Andries Coetzee participated in a special organized session at the recent Annual Meeting of the Linguistic Society of America in Minneapolis. The session was titled "The locus of linguistic variation", and featured a number of presentations that probed into the place of variation in human linguistic competence. The presentations came from a range of different formal and theoretical approaches to variation, covering both generatively oriented approaches, exemplar based approaches, and hybrid approaches. Andries presented on his research about the integration of grammatical and non-grammatical factors into a single generative model of phonological variation.
A grammar-delimited variable space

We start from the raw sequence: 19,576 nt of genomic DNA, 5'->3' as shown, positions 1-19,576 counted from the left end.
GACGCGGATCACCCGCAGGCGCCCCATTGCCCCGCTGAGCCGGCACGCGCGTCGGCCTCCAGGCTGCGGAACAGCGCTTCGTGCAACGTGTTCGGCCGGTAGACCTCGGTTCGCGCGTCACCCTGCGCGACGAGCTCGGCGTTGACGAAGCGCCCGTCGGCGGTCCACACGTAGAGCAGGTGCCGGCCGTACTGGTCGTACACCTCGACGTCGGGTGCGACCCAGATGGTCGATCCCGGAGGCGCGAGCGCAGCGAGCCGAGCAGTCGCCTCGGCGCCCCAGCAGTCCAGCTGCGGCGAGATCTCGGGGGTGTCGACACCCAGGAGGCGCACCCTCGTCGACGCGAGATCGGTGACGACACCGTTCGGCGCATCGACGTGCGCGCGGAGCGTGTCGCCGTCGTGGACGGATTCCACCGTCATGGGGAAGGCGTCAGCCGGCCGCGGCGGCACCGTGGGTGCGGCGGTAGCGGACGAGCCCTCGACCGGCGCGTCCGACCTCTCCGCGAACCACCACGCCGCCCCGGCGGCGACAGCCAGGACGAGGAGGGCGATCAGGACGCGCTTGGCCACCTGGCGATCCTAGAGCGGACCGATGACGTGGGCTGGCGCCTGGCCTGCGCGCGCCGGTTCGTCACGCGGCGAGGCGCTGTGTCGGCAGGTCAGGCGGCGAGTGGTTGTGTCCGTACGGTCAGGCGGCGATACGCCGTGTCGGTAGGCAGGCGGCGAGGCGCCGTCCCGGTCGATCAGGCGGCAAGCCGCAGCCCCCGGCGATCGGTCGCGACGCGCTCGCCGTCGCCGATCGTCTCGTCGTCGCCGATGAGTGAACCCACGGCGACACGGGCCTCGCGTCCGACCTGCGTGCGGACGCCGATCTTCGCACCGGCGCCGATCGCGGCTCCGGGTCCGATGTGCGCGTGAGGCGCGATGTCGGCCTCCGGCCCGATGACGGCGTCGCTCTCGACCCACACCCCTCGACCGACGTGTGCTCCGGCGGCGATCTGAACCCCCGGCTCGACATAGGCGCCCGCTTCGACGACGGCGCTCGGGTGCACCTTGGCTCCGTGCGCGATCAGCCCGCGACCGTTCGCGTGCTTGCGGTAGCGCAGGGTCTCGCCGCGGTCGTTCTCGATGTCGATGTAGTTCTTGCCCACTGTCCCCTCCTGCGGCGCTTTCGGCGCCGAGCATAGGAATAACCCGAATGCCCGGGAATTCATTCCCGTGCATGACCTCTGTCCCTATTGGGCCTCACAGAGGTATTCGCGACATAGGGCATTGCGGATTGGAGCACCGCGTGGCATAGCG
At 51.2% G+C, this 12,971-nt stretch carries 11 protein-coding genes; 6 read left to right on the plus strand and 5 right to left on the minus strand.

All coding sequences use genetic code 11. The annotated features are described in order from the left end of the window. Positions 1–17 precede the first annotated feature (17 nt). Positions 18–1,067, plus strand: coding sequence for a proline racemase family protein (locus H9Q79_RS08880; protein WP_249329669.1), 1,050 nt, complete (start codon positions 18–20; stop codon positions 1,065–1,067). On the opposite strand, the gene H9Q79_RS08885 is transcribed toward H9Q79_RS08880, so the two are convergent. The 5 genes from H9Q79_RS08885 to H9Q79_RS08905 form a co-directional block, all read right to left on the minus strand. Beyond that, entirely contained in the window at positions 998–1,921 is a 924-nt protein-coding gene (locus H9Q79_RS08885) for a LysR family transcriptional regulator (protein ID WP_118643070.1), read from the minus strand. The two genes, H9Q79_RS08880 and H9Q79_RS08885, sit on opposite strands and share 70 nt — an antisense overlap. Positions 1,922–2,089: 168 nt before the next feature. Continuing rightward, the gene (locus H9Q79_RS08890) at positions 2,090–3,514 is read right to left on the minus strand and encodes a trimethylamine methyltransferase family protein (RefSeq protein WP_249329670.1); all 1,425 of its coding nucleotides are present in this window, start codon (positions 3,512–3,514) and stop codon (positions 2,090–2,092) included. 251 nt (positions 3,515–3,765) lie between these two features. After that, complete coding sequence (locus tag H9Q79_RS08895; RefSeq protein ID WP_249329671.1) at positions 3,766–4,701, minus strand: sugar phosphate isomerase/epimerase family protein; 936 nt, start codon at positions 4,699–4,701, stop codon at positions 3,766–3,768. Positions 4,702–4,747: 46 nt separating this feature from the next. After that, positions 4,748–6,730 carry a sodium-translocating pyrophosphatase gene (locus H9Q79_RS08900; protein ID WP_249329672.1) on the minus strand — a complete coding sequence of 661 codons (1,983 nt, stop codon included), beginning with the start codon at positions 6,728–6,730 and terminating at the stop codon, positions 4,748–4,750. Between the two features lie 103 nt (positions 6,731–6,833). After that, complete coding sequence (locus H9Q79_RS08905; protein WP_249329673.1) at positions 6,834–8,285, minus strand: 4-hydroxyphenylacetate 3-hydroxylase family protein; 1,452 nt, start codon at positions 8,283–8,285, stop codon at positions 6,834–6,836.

Existing approaches to phonological variation differ in the role that they ascribe to grammar. Some assume no role for grammar,considering variation as the result of non-grammatical factors impacting the categorical output of phonological grammar. Others assume that grammar and non-grammatical factors contribute equally to variation. Yet others attempt to account for all aspects of variation with grammar alone, allowing no room for non-grammatical factors. In this talk, I will develop a fourth possible model with the following features: (i) Grammar itself is variable and hence contributes to variation. (ii) Non-grammatical factors also
contribute. (iii) But the model is grammar dominant–grammar defines the space of possible variation and non-grammatical factors
can only influence how variation is realized within this grammar-delimited variable space. The model will be implemented in
Harmonic Grammar, and will be applied to variable t/d-deletion and variable cross-word nasal place assimilation in English.